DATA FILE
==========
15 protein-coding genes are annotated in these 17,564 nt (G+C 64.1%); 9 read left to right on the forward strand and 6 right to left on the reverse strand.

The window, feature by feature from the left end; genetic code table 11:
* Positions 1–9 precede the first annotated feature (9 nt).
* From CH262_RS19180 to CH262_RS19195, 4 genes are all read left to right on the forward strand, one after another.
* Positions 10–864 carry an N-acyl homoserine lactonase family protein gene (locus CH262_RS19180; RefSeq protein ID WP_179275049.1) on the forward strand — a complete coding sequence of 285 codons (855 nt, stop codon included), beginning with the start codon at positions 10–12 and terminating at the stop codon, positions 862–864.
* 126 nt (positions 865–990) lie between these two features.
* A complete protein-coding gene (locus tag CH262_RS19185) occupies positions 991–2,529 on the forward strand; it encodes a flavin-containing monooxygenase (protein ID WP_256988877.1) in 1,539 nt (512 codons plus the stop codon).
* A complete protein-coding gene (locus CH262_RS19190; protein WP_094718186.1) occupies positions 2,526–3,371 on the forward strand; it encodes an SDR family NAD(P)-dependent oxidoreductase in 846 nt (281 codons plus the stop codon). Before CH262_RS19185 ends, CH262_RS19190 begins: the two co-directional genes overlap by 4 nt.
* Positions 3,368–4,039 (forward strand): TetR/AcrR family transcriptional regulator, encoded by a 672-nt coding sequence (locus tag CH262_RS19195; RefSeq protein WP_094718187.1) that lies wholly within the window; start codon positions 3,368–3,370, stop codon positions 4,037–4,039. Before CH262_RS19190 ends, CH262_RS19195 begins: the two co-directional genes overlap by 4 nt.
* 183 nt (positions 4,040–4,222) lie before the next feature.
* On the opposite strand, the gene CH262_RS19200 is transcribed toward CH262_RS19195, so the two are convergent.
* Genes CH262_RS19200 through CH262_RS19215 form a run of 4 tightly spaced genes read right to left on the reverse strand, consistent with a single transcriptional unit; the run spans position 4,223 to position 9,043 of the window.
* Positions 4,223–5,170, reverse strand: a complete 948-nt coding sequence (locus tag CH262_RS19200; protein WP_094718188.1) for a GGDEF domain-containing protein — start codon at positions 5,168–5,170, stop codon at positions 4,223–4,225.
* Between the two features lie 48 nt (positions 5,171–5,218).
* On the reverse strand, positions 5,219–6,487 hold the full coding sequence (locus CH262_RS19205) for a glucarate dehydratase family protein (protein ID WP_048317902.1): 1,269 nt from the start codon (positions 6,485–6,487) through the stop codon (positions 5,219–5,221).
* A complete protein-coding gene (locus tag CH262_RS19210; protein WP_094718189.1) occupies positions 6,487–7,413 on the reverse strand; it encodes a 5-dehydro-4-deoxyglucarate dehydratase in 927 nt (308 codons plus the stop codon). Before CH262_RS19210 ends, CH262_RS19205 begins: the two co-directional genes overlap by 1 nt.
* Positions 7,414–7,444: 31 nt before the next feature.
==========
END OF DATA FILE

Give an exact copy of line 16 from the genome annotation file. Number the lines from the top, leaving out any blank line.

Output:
* A complete protein-coding gene (locus tag CH262_RS19210; protein WP_094718189.1) occupies positions 6,487–7,413 on the reverse strand; it encodes a 5-dehydro-4-deoxyglucarate dehydratase in 927 nt (308 codons plus the stop codon). Before CH262_RS19210 ends, CH262_RS19205 begins: the two co-directional genes overlap by 1 nt.